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Download Consuming Pleasures: Active Audiences and Serial Fictions from Dickens to Soap Opera eBook

by Jennifer Hayward

Download Consuming Pleasures: Active Audiences and Serial Fictions from Dickens to Soap Opera eBook
ISBN:
081312025X
Author:
Jennifer Hayward
Category:
Humanities
Language:
English
Publisher:
The University Press of Kentucky (November 6, 1997)
Pages:
232 pages
EPUB book:
1841 kb
FB2 book:
1501 kb
DJVU:
1326 kb
Other formats
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Rating:
4.2
Votes:
343


This remarkable study gives us, for the first time, the full story of serial fiction from the point of view of its audiences.

This remarkable study gives us, for the first time, the full story of serial fiction from the point of view of its audiences. By taking the long, historical view, Consuming Pleasures shows what we have missed in focussing on the local, short-term evolution of serial genres. Hayward aims to establish common features of mass-market serials across historical eras and genres, and to counteract scholarly dismissal of mass culture forms like soap operas, by elucidating audiences' active roles. She succeeds in both aims. ―Nineteenth-Century Literature.

Jennifer Hayward establishes serial fiction as a distinct genre - one defined by the activities of its audience rather than by the formal qualities of the text. These traits include intertwined subplots, diverse casts of characters, dramatic plot reversals, suspense, an such narrative devices as long-lost family members and evil twins

Consuming Pleasures: Active Audiences and Serial Fictions from Dickens to Soap Opera. University Press of Kentucky. p. 173. ISBN 0-8131-2025-X.

It is now widely used in the soap opera media and is sometimes used as a verb as well ("the character was SORASed"). Torchin has jokingly called it "my one greatest contribution to the world of soap operas. Consuming Pleasures: Active Audiences and Serial Fictions from Dickens to Soap Opera.

Consuming Pleasures book. Goodreads helps you keep track of books you want to read

Consuming Pleasures book. Jennifer Hayward establishes serial fiction as a distinct genre. Goodreads helps you keep track of books you want to read. Start by marking Consuming Pleasures: Active Audiences and Serial Fictions from Dickens to Soap Opera as Want to Read: Want to Read savin. ant to Read.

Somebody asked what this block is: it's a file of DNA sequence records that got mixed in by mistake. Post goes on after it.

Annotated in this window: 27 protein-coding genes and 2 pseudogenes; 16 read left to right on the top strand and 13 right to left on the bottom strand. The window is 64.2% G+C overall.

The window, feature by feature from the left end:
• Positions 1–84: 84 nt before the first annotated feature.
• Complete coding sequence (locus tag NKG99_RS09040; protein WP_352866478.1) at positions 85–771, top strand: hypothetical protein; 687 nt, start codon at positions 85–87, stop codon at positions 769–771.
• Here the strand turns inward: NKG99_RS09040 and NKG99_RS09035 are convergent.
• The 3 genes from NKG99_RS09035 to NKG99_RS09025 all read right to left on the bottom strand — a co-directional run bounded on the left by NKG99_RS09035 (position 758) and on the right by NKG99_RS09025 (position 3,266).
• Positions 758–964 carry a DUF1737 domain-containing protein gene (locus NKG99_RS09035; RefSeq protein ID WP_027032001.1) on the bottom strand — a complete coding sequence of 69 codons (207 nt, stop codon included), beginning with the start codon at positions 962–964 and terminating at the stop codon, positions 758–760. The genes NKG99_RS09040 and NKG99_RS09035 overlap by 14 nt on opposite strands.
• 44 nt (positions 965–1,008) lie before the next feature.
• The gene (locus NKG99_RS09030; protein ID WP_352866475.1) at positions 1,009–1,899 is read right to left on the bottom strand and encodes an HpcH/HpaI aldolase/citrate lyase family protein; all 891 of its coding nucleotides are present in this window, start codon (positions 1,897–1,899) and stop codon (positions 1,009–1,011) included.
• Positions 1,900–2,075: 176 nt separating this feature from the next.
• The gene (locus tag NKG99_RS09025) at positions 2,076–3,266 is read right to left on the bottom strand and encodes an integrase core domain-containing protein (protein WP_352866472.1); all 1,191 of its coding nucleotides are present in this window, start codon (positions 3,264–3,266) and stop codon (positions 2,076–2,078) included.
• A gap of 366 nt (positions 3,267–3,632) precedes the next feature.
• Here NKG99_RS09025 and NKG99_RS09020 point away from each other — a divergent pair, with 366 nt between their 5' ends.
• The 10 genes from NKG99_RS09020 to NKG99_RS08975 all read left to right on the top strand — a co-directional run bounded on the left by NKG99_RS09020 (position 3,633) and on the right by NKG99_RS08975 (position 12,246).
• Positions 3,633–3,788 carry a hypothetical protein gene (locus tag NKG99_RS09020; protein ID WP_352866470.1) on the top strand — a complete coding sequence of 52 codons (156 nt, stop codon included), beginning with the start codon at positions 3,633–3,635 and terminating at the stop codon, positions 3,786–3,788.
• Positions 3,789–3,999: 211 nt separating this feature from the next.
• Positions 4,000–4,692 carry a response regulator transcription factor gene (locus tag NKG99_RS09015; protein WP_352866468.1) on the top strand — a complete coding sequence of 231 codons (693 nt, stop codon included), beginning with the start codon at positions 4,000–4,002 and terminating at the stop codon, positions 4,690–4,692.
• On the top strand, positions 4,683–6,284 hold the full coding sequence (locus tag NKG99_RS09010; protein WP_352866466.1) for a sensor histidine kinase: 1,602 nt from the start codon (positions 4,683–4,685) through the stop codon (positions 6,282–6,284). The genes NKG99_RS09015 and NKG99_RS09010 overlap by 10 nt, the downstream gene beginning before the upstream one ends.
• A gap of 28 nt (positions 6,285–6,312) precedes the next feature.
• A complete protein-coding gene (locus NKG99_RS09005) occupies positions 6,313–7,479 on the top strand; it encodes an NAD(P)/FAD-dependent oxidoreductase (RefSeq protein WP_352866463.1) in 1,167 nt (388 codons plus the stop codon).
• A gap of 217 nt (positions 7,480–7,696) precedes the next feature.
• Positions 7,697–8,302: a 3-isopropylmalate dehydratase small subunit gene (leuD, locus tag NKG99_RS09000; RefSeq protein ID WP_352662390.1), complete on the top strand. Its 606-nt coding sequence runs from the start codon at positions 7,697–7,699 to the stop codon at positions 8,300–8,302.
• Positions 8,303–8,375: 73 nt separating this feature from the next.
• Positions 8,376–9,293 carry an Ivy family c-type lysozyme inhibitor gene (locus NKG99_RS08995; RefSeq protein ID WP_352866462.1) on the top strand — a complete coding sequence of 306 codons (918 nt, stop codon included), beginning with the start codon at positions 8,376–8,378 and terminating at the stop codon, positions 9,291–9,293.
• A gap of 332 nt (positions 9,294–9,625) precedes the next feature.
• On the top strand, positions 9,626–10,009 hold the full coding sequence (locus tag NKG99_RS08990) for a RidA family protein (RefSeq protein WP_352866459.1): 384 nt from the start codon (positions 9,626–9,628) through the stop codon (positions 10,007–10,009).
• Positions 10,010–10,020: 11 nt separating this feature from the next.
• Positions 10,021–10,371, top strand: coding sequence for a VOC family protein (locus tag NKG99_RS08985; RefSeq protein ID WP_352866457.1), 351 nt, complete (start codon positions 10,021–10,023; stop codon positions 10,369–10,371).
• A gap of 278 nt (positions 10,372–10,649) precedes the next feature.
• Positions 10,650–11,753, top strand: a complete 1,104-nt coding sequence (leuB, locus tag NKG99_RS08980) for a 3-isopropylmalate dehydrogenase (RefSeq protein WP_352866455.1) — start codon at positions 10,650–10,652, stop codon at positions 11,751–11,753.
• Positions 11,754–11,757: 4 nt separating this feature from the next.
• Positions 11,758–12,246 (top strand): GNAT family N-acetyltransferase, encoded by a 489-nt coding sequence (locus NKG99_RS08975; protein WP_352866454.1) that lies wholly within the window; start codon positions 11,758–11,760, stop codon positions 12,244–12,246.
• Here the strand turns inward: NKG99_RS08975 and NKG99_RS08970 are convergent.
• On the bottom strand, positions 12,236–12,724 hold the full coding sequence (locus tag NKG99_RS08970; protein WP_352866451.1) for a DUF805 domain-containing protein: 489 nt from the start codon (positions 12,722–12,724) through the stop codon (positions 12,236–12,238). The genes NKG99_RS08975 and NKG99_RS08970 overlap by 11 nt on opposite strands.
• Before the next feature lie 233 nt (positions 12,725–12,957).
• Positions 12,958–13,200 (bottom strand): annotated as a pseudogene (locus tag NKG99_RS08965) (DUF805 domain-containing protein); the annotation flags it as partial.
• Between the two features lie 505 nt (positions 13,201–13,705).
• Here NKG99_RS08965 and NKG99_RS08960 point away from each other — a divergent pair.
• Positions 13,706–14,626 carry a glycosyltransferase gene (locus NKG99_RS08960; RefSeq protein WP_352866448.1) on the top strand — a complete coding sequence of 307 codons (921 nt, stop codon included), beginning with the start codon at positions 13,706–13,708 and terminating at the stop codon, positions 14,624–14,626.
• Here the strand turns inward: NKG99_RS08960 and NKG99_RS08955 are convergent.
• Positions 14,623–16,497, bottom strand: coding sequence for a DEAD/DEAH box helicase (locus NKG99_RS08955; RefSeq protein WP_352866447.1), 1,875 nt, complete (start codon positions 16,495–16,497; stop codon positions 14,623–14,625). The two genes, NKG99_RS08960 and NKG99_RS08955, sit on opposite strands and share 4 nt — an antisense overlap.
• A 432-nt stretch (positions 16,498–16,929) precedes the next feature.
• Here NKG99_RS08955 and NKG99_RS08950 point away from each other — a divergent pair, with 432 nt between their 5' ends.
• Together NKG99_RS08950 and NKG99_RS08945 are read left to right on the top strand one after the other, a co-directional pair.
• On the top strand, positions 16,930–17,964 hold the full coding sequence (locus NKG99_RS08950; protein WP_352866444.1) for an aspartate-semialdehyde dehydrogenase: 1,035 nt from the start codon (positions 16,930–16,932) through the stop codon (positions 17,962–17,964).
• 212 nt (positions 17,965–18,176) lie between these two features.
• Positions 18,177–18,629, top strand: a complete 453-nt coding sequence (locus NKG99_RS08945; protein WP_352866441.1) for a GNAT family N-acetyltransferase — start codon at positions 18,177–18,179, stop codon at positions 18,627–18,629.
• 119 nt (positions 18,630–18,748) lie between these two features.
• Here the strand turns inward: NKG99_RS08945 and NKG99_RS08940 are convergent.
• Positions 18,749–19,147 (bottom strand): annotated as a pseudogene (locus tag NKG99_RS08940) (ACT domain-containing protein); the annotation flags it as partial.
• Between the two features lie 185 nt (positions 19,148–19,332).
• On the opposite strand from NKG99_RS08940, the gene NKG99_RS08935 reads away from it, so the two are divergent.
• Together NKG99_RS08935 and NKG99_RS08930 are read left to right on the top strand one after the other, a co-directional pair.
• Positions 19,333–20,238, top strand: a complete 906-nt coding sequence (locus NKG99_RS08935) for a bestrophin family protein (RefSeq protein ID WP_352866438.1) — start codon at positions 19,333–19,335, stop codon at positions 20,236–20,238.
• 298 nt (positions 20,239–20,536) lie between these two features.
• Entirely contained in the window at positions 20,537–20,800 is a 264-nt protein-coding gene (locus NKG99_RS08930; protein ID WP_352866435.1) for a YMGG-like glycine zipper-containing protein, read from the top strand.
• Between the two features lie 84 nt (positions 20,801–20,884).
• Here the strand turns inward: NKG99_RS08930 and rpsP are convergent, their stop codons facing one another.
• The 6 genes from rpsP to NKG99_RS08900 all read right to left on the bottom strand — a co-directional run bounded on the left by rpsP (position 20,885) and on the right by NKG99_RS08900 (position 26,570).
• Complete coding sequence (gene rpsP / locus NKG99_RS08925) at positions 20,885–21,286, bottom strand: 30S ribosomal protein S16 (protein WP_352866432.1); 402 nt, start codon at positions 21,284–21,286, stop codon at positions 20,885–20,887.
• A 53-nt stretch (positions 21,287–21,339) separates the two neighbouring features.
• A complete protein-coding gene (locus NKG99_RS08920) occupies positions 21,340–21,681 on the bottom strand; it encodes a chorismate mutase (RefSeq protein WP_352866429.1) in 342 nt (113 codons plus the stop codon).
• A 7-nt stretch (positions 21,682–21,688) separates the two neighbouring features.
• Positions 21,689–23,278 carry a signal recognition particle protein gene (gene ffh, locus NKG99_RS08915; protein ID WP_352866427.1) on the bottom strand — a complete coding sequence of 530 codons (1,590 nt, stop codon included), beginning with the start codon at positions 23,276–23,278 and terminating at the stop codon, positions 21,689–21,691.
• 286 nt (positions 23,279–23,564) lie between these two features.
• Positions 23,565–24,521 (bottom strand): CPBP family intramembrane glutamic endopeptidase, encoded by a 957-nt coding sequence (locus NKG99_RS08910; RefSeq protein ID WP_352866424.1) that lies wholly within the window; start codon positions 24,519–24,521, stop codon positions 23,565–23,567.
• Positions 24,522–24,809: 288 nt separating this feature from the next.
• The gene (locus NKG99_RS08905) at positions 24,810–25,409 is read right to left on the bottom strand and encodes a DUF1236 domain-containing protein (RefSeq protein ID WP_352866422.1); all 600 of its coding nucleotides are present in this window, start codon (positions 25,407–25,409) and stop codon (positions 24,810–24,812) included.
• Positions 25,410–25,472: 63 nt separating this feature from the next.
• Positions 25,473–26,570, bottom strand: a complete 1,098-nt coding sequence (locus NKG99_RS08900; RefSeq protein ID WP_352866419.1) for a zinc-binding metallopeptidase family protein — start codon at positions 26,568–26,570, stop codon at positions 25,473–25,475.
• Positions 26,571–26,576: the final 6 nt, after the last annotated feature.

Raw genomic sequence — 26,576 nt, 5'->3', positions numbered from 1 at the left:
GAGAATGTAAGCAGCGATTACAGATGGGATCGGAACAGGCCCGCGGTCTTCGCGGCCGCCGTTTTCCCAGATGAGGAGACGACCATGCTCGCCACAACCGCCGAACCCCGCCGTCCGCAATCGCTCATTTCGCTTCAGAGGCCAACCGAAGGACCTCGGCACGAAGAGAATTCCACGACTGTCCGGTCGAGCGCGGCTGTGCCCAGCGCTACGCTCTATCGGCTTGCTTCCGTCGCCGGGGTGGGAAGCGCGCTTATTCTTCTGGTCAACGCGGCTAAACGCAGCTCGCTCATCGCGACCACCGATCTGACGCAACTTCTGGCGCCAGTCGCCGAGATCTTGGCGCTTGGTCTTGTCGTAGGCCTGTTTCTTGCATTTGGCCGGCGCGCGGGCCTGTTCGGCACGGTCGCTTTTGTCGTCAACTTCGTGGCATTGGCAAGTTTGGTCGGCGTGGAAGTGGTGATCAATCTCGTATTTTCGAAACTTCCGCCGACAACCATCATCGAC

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by. Jennifer Poole Hayward. Books for People with Print Disabilities. Internet Archive Books. Uploaded by Tracey Gutierres on December 12, 2013.

Consuming pleasures: active audiences and serial fictions from Dickens to soap opera. The Delicious De Campos 03 The Truth About De Campo. 528 Kb. The Delicious De Campos 01 The Divorce Party. 314 Kb. The Delicious De Campos 02 An Exquisite Challenge. 475 Kb.

Hayward (1997) Consuming Pleasures: Active Audiences and Serial Fictions from Dickens to Soap Opera (Lexington: University Press of Kentucky), p. oogle Scholar. Cite this chapter as: Pethers M. (2014) The Early American Novel in Fragments: Writing and Reading Serial Fiction in the Post-Revolutionary United States. In: Parrinder . Nash . Wilson N. (eds) New Directions in the History of the Novel. Palgrave Macmillan, London.

Sources and further reading. com/watch?v coPi6fvskF4.

" ""To be continued... "" Whether these words fall at a season-ending episode of Star Trek or a TV commercial flirtation between coffee-loving neighbors, true fans find them impossible to resist. Ever since the 1830s, when Charles Dickens's Pickwick Papers enticed a mass market for fiction, the serial has been a popular means of snaring avid audiences. Jennifer Hayward establishes serial fiction as a distinct genre -- one defined by the activities of its audience rather than by the formal qualities of the text. Ranging from installment novels, mysteries, and detective fiction of the 1800s to the television and movie series, comics, and advertisements of the twentieth century, serials are loosely linked by what may be called "family resemblances." These traits include intertwined subplots, diverse casts of characters, dramatic plot reversals, suspense, an such narrative devices as long-lost family members and evil twins. Hayward chooses four texts to represent the evolution of serial fiction as a genre and to analyze the peculiar draw that serials have upon their audiences: Dickens's novel Our Mutual Friend, Milton Canif's comic strip Terry and the Pirates, and the soap operas All My Children and One Life to Live. Hayward argues that serial audiences have developed active strategies of consumption, such as collaborative reading and attempts to shape the production process. In this way fans have forced serial producers to acknowledge the power of the audience.